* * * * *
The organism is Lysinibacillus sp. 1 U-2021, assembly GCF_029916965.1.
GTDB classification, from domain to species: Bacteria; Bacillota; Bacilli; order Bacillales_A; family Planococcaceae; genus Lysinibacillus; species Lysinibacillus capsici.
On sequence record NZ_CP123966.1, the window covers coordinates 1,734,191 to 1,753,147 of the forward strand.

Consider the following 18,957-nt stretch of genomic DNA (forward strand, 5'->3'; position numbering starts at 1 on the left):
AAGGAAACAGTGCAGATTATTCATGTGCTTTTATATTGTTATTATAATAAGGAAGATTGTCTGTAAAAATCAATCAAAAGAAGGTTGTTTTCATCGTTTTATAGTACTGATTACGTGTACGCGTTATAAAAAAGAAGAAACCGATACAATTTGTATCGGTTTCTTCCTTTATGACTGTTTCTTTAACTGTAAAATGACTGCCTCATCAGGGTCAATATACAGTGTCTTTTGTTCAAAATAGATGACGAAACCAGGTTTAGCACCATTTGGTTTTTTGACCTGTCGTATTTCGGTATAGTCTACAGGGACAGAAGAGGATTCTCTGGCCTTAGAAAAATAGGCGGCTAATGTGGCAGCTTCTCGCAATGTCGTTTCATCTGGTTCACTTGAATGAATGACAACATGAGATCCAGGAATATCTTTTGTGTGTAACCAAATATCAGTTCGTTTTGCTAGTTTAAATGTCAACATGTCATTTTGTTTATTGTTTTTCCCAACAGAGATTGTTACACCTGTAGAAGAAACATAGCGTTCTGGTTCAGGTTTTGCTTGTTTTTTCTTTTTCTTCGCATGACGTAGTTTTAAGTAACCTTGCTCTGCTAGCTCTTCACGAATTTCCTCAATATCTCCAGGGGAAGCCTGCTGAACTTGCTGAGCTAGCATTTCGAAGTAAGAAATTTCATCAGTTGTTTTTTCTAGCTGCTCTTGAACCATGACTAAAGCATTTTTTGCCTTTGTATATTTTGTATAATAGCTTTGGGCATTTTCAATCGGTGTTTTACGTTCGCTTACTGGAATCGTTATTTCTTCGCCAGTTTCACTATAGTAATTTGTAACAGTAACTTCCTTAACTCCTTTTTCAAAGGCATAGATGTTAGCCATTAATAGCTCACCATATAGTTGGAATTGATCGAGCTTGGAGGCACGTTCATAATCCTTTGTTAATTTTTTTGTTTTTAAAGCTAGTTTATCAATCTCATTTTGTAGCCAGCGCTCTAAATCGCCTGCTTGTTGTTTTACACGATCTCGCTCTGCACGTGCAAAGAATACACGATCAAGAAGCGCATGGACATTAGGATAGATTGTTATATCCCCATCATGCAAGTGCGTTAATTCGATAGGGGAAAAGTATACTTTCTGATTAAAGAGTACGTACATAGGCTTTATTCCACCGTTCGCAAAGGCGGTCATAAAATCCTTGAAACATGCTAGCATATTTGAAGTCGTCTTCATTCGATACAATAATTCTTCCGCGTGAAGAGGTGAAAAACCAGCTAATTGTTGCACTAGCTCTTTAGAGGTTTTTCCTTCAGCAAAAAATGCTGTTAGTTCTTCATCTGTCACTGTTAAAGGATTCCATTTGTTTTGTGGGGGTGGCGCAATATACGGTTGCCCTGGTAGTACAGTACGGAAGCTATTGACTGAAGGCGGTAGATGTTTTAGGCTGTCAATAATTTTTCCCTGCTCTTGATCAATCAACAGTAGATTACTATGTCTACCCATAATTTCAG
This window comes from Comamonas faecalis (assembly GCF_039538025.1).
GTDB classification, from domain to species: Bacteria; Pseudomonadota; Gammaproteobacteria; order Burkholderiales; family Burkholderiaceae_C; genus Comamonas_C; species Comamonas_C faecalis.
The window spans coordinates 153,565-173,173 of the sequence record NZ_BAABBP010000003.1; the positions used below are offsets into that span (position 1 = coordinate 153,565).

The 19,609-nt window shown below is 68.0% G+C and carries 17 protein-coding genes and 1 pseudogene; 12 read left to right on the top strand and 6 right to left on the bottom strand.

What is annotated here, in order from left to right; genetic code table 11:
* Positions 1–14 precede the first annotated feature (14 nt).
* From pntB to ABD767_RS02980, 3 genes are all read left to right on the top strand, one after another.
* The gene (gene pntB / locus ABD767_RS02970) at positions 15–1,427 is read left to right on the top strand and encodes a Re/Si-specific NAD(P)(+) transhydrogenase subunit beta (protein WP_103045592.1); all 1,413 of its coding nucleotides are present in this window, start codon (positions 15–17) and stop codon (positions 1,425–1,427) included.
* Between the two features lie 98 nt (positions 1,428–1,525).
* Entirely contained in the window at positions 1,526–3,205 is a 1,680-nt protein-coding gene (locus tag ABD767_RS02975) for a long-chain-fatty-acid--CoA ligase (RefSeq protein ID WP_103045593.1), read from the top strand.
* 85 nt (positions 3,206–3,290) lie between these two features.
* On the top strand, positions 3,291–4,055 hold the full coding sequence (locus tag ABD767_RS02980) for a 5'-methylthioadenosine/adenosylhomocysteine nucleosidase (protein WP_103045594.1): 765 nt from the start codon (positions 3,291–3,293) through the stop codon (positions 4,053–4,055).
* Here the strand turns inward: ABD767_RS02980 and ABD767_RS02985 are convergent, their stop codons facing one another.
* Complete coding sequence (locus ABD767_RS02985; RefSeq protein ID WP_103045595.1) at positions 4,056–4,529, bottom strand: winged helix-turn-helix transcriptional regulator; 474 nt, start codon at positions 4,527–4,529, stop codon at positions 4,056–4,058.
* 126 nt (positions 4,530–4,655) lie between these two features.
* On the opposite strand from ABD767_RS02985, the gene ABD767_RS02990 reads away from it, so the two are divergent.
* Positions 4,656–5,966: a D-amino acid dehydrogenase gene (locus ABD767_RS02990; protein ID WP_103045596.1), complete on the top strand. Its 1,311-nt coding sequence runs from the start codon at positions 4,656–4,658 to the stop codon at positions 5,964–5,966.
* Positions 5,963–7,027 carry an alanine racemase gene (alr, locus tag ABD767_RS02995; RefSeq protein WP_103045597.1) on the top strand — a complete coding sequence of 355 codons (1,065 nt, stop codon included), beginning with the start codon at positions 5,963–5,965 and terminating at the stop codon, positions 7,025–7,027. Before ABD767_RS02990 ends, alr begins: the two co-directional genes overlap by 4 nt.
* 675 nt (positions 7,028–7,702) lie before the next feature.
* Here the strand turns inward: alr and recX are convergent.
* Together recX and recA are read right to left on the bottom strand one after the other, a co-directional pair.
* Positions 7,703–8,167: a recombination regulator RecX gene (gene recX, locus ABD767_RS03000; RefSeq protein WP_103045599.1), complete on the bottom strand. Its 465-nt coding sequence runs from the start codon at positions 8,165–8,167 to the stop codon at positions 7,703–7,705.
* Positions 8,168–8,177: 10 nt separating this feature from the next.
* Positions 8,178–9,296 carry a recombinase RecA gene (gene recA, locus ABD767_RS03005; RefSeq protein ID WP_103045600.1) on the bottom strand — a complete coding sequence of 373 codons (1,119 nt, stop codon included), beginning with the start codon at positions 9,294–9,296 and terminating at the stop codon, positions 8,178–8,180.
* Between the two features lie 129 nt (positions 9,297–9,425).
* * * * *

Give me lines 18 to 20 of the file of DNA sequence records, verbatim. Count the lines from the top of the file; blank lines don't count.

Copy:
* Here the strand turns inward: ABD767_RS02980 and ABD767_RS02985 are convergent, their stop codons facing one another.
* Complete coding sequence (locus ABD767_RS02985; RefSeq protein ID WP_103045595.1) at positions 4,056–4,529, bottom strand: winged helix-turn-helix transcriptional regulator; 474 nt, start codon at positions 4,527–4,529, stop codon at positions 4,056–4,058.
* 126 nt (positions 4,530–4,655) lie between these two features.